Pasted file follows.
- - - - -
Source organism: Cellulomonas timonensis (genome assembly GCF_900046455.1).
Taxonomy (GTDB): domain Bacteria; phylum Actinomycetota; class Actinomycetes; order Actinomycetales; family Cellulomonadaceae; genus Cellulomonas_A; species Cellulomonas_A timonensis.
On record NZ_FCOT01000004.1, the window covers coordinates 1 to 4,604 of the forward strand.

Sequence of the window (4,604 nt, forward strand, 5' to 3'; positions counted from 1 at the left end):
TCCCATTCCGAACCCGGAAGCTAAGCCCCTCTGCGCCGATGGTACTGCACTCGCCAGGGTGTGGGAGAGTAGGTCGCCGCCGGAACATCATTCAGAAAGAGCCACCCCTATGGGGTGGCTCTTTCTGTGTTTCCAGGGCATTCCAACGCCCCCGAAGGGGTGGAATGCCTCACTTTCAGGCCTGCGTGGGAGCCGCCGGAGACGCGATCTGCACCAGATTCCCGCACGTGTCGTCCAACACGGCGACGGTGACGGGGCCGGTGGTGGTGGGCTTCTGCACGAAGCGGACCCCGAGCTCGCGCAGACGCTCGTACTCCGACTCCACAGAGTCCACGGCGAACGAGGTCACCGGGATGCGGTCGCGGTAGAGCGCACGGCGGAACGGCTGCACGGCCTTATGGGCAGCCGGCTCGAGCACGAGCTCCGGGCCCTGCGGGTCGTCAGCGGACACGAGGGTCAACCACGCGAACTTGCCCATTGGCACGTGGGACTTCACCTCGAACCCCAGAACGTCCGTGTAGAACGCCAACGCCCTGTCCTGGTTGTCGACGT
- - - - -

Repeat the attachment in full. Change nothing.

Source organism: Cellulomonas timonensis (genome assembly GCF_900046455.1).
Taxonomy (GTDB): domain Bacteria; phylum Actinomycetota; class Actinomycetes; order Actinomycetales; family Cellulomonadaceae; genus Cellulomonas_A; species Cellulomonas_A timonensis.
On record NZ_FCOT01000004.1, the window covers coordinates 1 to 4,604 of the forward strand.

Sequence of the window (4,604 nt, forward strand, 5' to 3'; positions counted from 1 at the left end):
TCCCATTCCGAACCCGGAAGCTAAGCCCCTCTGCGCCGATGGTACTGCACTCGCCAGGGTGTGGGAGAGTAGGTCGCCGCCGGAACATCATTCAGAAAGAGCCACCCCTATGGGGTGGCTCTTTCTGTGTTTCCAGGGCATTCCAACGCCCCCGAAGGGGTGGAATGCCTCACTTTCAGGCCTGCGTGGGAGCCGCCGGAGACGCGATCTGCACCAGATTCCCGCACGTGTCGTCCAACACGGCGACGGTGACGGGGCCGGTGGTGGTGGGCTTCTGCACGAAGCGGACCCCGAGCTCGCGCAGACGCTCGTACTCCGACTCCACAGAGTCCACGGCGAACGAGGTCACCGGGATGCGGTCGCGGTAGAGCGCACGGCGGAACGGCTGCACGGCCTTATGGGCAGCCGGCTCGAGCACGAGCTCCGGGCCCTGCGGGTCGTCAGCGGACACGAGGGTCAACCACGCGAACTTGCCCATTGGCACGTGGGACTTCACCTCGAACCCCAGAACGTCCGTGTAGAACGCCAACGCCCTGTCCTGGTTGTCGACGT